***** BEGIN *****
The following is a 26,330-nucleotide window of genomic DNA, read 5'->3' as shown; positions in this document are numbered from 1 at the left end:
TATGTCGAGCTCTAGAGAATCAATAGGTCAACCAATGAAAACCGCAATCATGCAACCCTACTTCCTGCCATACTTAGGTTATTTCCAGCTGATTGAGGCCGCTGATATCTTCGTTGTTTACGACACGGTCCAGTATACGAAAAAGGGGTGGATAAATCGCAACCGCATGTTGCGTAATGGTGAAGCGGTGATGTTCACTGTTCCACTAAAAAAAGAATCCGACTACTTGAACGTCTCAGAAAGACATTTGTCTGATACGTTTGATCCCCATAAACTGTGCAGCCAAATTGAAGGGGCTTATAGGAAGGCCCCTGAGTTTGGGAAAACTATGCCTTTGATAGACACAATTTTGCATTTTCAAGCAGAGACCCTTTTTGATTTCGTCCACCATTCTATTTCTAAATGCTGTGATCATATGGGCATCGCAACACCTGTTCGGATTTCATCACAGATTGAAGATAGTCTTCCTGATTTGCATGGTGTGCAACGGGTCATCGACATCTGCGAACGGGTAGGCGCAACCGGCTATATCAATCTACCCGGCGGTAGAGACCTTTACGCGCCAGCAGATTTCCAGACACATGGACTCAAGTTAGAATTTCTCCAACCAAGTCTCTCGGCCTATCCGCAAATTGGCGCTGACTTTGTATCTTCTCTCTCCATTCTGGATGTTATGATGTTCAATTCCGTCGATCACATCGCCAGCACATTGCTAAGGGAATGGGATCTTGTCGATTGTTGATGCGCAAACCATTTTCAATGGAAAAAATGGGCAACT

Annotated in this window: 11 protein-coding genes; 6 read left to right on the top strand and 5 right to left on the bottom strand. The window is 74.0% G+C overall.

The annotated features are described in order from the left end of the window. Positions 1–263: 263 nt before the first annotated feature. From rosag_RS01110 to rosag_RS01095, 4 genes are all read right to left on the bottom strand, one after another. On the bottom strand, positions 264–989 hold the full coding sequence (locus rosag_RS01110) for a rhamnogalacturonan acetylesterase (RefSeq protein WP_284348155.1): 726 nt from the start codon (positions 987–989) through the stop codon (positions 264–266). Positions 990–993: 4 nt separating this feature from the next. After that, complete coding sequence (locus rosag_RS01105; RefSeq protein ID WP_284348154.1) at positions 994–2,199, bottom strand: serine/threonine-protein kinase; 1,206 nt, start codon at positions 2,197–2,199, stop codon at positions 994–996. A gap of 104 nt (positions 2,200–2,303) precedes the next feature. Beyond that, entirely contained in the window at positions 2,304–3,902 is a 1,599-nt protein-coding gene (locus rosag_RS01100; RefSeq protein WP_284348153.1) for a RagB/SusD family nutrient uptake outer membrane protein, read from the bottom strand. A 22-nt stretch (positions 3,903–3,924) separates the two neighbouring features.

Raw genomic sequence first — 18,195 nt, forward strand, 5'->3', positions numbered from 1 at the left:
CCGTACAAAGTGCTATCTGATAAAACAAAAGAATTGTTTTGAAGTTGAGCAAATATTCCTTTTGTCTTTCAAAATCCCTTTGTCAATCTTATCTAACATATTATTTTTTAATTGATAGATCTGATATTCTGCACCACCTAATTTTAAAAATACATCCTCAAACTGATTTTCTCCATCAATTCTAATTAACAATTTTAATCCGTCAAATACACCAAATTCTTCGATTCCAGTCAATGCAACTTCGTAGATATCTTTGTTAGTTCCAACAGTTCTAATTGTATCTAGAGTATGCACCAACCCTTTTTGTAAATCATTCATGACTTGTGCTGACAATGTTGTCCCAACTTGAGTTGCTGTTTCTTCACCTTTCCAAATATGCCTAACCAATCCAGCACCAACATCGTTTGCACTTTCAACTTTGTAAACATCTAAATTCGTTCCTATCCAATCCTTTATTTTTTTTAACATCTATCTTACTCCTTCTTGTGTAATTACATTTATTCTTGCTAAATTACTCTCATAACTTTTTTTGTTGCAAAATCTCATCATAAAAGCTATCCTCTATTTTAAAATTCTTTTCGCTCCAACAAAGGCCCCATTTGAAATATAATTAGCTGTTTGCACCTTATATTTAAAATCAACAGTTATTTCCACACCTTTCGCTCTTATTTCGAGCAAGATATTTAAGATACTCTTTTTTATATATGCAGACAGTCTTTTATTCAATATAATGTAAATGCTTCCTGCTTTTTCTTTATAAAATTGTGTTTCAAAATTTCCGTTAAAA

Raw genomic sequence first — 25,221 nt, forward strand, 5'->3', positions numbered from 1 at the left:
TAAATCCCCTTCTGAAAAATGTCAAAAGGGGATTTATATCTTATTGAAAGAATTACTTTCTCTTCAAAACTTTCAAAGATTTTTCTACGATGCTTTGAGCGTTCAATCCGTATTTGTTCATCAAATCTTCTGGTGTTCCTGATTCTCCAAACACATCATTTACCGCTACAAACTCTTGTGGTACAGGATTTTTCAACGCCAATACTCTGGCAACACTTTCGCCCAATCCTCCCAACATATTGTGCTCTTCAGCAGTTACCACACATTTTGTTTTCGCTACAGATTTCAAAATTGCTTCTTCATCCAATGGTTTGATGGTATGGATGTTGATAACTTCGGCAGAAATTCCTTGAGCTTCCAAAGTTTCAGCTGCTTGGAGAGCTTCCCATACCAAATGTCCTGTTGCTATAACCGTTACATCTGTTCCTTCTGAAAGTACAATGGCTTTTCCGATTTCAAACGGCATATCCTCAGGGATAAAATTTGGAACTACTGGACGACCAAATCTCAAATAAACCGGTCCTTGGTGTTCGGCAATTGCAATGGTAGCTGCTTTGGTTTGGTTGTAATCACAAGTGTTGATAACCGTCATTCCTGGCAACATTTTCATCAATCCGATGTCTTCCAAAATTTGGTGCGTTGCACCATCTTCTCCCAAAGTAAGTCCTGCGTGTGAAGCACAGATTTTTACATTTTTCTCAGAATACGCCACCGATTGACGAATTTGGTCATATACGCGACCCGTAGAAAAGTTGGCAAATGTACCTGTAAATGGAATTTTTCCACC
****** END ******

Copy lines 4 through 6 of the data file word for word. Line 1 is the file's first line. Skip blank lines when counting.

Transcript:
The annotated features are described in order from the left end of the window. Positions 1–263: 263 nt before the first annotated feature. From rosag_RS01110 to rosag_RS01095, 4 genes are all read right to left on the bottom strand, one after another. On the bottom strand, positions 264–989 hold the full coding sequence (locus rosag_RS01110) for a rhamnogalacturonan acetylesterase (RefSeq protein WP_284348155.1): 726 nt from the start codon (positions 987–989) through the stop codon (positions 264–266). Positions 990–993: 4 nt separating this feature from the next. After that, complete coding sequence (locus rosag_RS01105; RefSeq protein ID WP_284348154.1) at positions 994–2,199, bottom strand: serine/threonine-protein kinase; 1,206 nt, start codon at positions 2,197–2,199, stop codon at positions 994–996. A gap of 104 nt (positions 2,200–2,303) precedes the next feature. Beyond that, entirely contained in the window at positions 2,304–3,902 is a 1,599-nt protein-coding gene (locus rosag_RS01100; RefSeq protein WP_284348153.1) for a RagB/SusD family nutrient uptake outer membrane protein, read from the bottom strand. A 22-nt stretch (positions 3,903–3,924) separates the two neighbouring features.

Raw genomic sequence first — 18,195 nt, forward strand, 5'->3', positions numbered from 1 at the left:
CCGTACAAAGTGCTATCTGATAAAACAAAAGAATTGTTTTGAAGTTGAGCAAATATTCCTTTTGTCTTTCAAAATCCCTTTGTCAATCTTATCTAACATATTATTTTTTAATTGATAGATCTGATATTCTGCACCACCTAATTTTAAAAATACATCCTCAAACTGATTTTCTCCATCAATTCTAATTAACAATTTTAATCCGTCAAATACACCAAATTCTTCGATTCCAGTCAATGCAACTTCGTAGATATCTTTGTTAGTTCCAACAGTTCTAATTGTATCTAGAGTATGCACCAACCCTTTTTGTAAATCATTCATGACTTGTGCTGACAATGTTGTCCCAACTTGAGTTGCTGTTTCTTCACCTTTCCAAATATGCCTAACCAATCCAGCACCAACATCGTTTGCACTTTCAACTTTGTAAACATCTAAATTCGTTCCTATCCAATCCTTTATTTTTTTTAACATCTATCTTACTCCTTCTTGTGTAATTACATTTATTCTTGCTAAATTACTCTCATAACTTTTTTTGTTGCAAAATCTCATCATAAAAGCTATCCTCTATTTTAAAATTCTTTTCGCTCCAACAAAGGCCCCATTTGAAATATAATTAGCTGTTTGCACCTTATATTTAAAATCAACAGTTATTTCCACACCTTTCGCTCTTATTTCGAGCAAGATATTTAAGATACTCTTTTTTATATATGCAGACAGTCTTTTATTCAATATAATGTAAATGCTTCCTGCTTTTTCTTTATAAAATTGTGTTTCAAAATTTCCGTTAAAA